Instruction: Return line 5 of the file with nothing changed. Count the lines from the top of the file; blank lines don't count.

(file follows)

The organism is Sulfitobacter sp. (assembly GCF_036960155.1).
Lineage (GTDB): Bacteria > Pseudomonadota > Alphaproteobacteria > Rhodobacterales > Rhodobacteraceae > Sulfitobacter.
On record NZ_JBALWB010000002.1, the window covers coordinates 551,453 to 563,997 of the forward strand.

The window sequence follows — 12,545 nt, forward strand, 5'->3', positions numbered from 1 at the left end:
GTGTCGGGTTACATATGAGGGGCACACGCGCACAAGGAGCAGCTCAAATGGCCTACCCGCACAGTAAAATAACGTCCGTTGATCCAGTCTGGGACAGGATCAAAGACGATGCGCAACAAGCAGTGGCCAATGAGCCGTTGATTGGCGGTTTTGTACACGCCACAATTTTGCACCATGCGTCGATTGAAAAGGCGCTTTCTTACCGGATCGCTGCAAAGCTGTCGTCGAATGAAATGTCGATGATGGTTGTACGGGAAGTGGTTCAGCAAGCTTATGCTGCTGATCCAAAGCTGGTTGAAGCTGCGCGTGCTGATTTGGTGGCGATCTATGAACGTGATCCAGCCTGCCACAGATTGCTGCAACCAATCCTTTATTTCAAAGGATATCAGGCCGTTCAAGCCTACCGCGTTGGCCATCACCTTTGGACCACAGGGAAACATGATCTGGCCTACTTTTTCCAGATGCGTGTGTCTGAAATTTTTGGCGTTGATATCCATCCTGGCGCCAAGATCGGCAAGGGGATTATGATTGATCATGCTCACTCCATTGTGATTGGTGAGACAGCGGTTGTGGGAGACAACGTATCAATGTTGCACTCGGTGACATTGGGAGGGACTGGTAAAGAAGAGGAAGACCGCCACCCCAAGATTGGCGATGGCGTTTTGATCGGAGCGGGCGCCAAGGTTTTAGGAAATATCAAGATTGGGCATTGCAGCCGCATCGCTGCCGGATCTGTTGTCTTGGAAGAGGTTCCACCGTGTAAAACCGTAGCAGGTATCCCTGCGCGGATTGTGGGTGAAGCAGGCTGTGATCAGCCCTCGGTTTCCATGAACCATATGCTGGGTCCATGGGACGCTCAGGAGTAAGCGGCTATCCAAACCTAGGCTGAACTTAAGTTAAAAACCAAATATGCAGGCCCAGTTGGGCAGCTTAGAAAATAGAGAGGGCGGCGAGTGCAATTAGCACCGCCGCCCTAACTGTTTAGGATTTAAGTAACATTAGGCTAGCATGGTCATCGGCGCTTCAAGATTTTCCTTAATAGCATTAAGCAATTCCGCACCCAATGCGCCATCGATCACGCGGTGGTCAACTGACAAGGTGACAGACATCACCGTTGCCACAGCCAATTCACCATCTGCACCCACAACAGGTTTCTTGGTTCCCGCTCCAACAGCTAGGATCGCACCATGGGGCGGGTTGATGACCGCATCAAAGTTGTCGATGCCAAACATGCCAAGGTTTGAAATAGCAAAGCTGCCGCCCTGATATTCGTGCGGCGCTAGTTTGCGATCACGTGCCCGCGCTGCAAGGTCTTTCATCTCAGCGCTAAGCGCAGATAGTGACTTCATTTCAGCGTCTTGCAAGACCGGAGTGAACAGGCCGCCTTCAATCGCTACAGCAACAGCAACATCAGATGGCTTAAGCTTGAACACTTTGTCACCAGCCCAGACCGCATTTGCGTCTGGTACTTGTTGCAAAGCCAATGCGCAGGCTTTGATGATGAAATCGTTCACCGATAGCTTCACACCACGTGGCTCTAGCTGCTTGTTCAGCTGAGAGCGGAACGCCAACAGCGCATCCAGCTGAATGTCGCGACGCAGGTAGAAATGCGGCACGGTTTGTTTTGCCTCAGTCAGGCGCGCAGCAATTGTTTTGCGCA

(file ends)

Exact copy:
GTGTCGGGTTACATATGAGGGGCACACGCGCACAAGGAGCAGCTCAAATGGCCTACCCGCACAGTAAAATAACGTCCGTTGATCCAGTCTGGGACAGGATCAAAGACGATGCGCAACAAGCAGTGGCCAATGAGCCGTTGATTGGCGGTTTTGTACACGCCACAATTTTGCACCATGCGTCGATTGAAAAGGCGCTTTCTTACCGGATCGCTGCAAAGCTGTCGTCGAATGAAATGTCGATGATGGTTGTACGGGAAGTGGTTCAGCAAGCTTATGCTGCTGATCCAAAGCTGGTTGAAGCTGCGCGTGCTGATTTGGTGGCGATCTATGAACGTGATCCAGCCTGCCACAGATTGCTGCAACCAATCCTTTATTTCAAAGGATATCAGGCCGTTCAAGCCTACCGCGTTGGCCATCACCTTTGGACCACAGGGAAACATGATCTGGCCTACTTTTTCCAGATGCGTGTGTCTGAAATTTTTGGCGTTGATATCCATCCTGGCGCCAAGATCGGCAAGGGGATTATGATTGATCATGCTCACTCCATTGTGATTGGTGAGACAGCGGTTGTGGGAGACAACGTATCAATGTTGCACTCGGTGACATTGGGAGGGACTGGTAAAGAAGAGGAAGACCGCCACCCCAAGATTGGCGATGGCGTTTTGATCGGAGCGGGCGCCAAGGTTTTAGGAAATATCAAGATTGGGCATTGCAGCCGCATCGCTGCCGGATCTGTTGTCTTGGAAGAGGTTCCACCGTGTAAAACCGTAGCAGGTATCCCTGCGCGGATTGTGGGTGAAGCAGGCTGTGATCAGCCCTCGGTTTCCATGAACCATATGCTGGGTCCATGGGACGCTCAGGAGTAAGCGGCTATCCAAACCTAGGCTGAACTTAAGTTAAAAACCAAATATGCAGGCCCAGTTGGGCAGCTTAGAAAATAGAGAGGGCGGCGAGTGCAATTAGCACCGCCGCCCTAACTGTTTAGGATTTAAGTAACATTAGGCTAGCATGGTCATCGGCGCTTCAAGATTTTCCTTAATAGCATTAAGCAATTCCGCACCCAATGCGCCATCGATCACGCGGTGGTCAACTGACAAGGTGACAGACATCACCGTTGCCACAGCCAATTCACCATCTGCACCCACAACAGGTTTCTTGGTTCCCGCTCCAACAGCTAGGATCGCACCATGGGGCGGGTTGATGACCGCATCAAAGTTGTCGATGCCAAACATGCCAAGGTTTGAAATAGCAAAGCTGCCGCCCTGATATTCGTGCGGCGCTAGTTTGCGATCACGTGCCCGCGCTGCAAGGTCTTTCATCTCAGCGCTAAGCGCAGATAGTGACTTCATTTCAGCGTCTTGCAAGACCGGAGTGAACAGGCCGCCTTCAATCGCTACAGCAACAGCAACATCAGATGGCTTAAGCTTGAACACTTTGTCACCAGCCCAGACCGCATTTGCGTCTGGTACTTGTTGCAAAGCCAATGCGCAGGCTTTGATGATGAAATCGTTCACCGATAGCTTCACACCACGTGGCTCTAGCTGCTTGTTCAGCTGAGAGCGGAACGCCAACAGCGCATCCAGCTGAATGTCGCGACGCAGGTAGAAATGCGGCACGGTTTGTTTTGCCTCAGTCAGGCGCGCAGCAATTGTTTTGCGCA